If you spend any amount of time out of your home country then sooner or later you’re going to want some medical help. It might be for something minor or you might be unlucky enough to need some major assistance. Either way, you will be in a weakened state when it comes down to it so it can’t hurt to brush up on the etiquette before you need to do this for real.
I had to go to the hospital today. I should have done this about 4 countries ago but each time it flared up it wasn’t convenient to take the time out. I was either about to board a plane, on holiday with my parents or just generally failing to adult.
This wasn’t the first time I had ended up in a hospital on this side of the world. I’d been in for a similar thing in my first month of being a digital nomad. It was a lot worse that time I was rolling around on my bed in proper pain. I was a long long way from my mummy. Despite having made friends at the hostel I was still a long way from anyone that I could turn to as well. It was a tough time. I realised just how weak and exposed I could feel out here in the world.
This time it was more of a mild annoyance hence why I had been putting it off to just travel around and have fun instead.
But having been to a hospital in Bangkok and now in Chiang Mai, I have spotted a standard pattern for what you can expect. You may have different ideas running through your head but let me say that my experiences with the Thai medical system have been nothing short of amazement. They are super clean, super modern and super efficient. Here is what you can expect:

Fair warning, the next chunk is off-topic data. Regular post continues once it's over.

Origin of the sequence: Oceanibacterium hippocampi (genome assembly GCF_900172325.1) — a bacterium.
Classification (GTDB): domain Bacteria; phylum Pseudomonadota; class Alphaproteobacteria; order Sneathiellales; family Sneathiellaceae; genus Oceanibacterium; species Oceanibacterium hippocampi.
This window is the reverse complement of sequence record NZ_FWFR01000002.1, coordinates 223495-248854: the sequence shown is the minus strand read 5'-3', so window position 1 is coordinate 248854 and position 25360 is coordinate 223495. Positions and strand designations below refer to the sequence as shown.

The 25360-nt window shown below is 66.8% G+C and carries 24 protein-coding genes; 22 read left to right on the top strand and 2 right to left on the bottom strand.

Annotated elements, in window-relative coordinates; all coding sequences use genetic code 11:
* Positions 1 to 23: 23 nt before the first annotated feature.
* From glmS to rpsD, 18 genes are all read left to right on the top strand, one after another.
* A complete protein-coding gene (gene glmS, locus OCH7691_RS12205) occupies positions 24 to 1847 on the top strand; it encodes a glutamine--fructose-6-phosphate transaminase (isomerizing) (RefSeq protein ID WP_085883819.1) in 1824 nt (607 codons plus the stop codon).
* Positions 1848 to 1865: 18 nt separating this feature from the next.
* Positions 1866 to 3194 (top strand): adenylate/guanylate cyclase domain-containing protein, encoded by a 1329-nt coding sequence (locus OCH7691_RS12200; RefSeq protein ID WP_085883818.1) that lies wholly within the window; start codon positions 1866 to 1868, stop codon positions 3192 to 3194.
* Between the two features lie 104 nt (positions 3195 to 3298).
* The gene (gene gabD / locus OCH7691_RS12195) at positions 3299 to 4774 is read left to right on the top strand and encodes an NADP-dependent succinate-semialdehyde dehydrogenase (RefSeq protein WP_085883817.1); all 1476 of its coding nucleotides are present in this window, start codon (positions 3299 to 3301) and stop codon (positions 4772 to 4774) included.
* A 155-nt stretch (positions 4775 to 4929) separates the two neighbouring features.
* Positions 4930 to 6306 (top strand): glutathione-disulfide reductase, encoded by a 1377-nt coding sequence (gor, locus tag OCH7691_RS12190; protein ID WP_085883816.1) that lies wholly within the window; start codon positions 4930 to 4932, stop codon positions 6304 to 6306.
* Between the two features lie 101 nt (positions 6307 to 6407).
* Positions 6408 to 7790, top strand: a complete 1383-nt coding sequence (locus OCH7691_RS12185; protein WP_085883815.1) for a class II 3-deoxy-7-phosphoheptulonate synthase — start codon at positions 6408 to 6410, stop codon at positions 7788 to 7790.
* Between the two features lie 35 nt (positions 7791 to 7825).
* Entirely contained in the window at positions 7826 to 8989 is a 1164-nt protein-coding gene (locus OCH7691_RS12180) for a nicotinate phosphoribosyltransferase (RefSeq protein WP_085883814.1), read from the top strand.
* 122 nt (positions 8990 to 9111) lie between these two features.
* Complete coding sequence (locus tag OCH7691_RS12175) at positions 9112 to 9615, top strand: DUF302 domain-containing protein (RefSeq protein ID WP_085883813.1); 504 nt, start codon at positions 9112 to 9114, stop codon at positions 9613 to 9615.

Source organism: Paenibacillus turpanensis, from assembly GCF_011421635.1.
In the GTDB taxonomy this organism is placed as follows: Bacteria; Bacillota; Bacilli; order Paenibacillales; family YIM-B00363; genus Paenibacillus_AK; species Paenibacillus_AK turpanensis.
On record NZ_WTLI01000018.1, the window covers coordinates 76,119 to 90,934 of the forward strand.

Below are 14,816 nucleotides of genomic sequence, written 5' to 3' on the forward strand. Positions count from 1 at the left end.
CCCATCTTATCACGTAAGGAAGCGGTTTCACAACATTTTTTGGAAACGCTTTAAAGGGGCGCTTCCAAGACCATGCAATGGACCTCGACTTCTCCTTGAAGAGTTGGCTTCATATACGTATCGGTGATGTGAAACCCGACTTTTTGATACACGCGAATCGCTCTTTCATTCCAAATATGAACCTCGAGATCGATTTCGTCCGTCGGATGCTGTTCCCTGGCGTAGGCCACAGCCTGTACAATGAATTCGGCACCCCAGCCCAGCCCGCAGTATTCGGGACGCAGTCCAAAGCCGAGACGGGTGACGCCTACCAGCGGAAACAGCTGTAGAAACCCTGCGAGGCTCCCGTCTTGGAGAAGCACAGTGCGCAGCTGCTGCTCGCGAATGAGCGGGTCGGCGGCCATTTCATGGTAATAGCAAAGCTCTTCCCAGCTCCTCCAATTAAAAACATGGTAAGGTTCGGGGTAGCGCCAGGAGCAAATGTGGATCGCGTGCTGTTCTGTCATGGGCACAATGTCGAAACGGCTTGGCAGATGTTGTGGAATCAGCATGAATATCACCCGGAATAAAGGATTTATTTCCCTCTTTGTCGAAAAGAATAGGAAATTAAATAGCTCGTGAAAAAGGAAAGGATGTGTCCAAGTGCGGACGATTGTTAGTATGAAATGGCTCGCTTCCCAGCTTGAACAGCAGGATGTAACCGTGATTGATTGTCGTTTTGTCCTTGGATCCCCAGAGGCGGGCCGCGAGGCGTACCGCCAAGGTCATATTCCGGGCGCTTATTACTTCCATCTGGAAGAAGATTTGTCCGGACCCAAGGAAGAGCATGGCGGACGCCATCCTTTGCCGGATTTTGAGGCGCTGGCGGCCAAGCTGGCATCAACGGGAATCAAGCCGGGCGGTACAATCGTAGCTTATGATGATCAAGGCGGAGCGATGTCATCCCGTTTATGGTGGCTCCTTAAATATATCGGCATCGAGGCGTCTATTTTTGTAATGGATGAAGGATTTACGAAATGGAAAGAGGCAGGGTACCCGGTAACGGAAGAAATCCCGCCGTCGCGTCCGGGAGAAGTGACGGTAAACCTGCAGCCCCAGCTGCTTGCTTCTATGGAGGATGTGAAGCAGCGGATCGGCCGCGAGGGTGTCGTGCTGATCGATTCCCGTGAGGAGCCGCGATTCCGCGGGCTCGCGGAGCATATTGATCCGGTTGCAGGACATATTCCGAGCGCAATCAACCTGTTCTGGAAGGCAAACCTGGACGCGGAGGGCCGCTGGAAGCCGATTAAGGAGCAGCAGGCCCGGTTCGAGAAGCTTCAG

Your passport is required!
Before you set off: Don’t forget your passport and any other essential notes you don’t have in your memory like your Thai address, phone number, and any information about travel insurance if you have it.
I also went armed with a wedge of THB, my credit card and the medicine I had been self-medicating with up to now.
Picking your hospital
For me, this was a case of just asking somebody. Another friend at the hostel in Bangkok had been poorly the week before. She had visited two and recommended the second one to me as it was the most modern.
Here in Chiang Mai, I turned to the ever helpful MJ who owns In The City Hostel which I’m staying at right now. She directed me to Chiang Mai Ram Hospital which is just on the northeast corner of Old City. Easily within walking distance of my accommodation.
After dragging yourself to the nearest hospital you need to head for the biggest looking entrance you can see. They actually have people stood right inside the door and if you hesitate and look like you need assistance somebody will attend to you in seconds. The first step is to be taken to the new registration desk.
I actually barrelled into the place so quickly this time around that I didn’t spot these helpers on arrival. I only spotted them on the way out as they were helping the next wave of unlucky tourists to get situated.
You will find that everyone speaks great English inside the hospital which is important when you want to describe the nuances of how it hurts when you do this or how this rash wasn’t there yesterday.